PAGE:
Aspen Bibliography

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Tanjona Ramiadantsoa

Monica G. Turner

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John Wiley & Sons, Inc.

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Creative Commons License

Creative Commons Attribution-Noncommercial 4.0 License
This work is licensed under a Creative Commons Attribution-Noncommercial 4.0 License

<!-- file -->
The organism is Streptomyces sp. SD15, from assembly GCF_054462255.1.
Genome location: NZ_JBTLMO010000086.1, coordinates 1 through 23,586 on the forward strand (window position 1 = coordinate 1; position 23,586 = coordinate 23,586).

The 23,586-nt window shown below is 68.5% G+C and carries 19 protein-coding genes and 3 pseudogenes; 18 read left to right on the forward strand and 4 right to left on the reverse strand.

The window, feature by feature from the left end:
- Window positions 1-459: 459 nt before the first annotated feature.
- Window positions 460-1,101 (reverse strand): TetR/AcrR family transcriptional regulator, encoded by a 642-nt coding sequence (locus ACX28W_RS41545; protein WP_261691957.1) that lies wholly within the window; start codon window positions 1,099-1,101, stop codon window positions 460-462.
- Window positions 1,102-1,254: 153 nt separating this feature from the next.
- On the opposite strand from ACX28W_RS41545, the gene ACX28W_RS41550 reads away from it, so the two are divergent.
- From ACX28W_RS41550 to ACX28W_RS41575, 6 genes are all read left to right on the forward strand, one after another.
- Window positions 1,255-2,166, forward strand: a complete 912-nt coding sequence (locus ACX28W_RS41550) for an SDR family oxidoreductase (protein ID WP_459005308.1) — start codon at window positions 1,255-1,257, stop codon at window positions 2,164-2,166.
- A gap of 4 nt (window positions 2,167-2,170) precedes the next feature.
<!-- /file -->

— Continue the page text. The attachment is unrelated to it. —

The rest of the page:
Disturbances are ubiquitous in ecological systems, and species have evolved a range of strategies to resist or rebound following disturbance. Understanding how the presence and complementarity of regeneration traits will affect community responses to disturbance is increasingly urgent as disturbance regimes shift beyond their historical ranges of variability. We define "disturbance niche" as a species' fitness across a range of disturbance sizes and frequencies that can reflect the fundamental or realized niche, that is, whether the species occurs alone or with other species. We developed a model of intermediate complexity (i.e., a Goldilocks model) to infer the disturbance niche. We parameterized the model for subalpine forests in Yellowstone National Park (USA) adapted to infrequent stand-replacing fires and included the three major tree-regeneration strategies: (1) obligate seeders that rely on ex situ seeding into burned areas (non-serotinous lodgepole pine, Pinus contorta var. latifola), (2) obligate seeders that depend on in situ seedbanks (serotinous lodgepole pine, Pinus contorta var. latifola), and (3) species that can resprout from surviving roots following fire (quaking aspen, Populus tremuloides). Our results showed which regeneration strategies increase or decrease in prevalence as fire rotation declines. Non-serotinous pines were extirpated when fire rotation was below 50 years in a monoculture and 100 years in a mixed forest; serotinous pines were extirpated when fire rotation was below 20 years; and aspen was extirpated when fire rotation fell below 6 years. The fundamental and realized disturbance niches pinpointed the key mechanisms limiting regeneration for each strategy, namely, increasing fire size for non-serotinous pine (ex situ seeders), decreasing fire frequency for serotinous pine (in situ seeders), and interspecific competition for aspen (resprouters). In a mixed forest, the three regeneration strategies were complementary and each dominated at different combinations of fire size and frequency. Consequently, diversity of regeneration strategies enhanced forest resilience to declining fire rotations. Despite its simplicity, our Goldilocks model produced realistic dynamics and could be readily adapted to other disturbance-prone ecosystems to explore the generality of these results. The disturbance niche is a key concept for anticipating community resilience to changing disturbance regimes.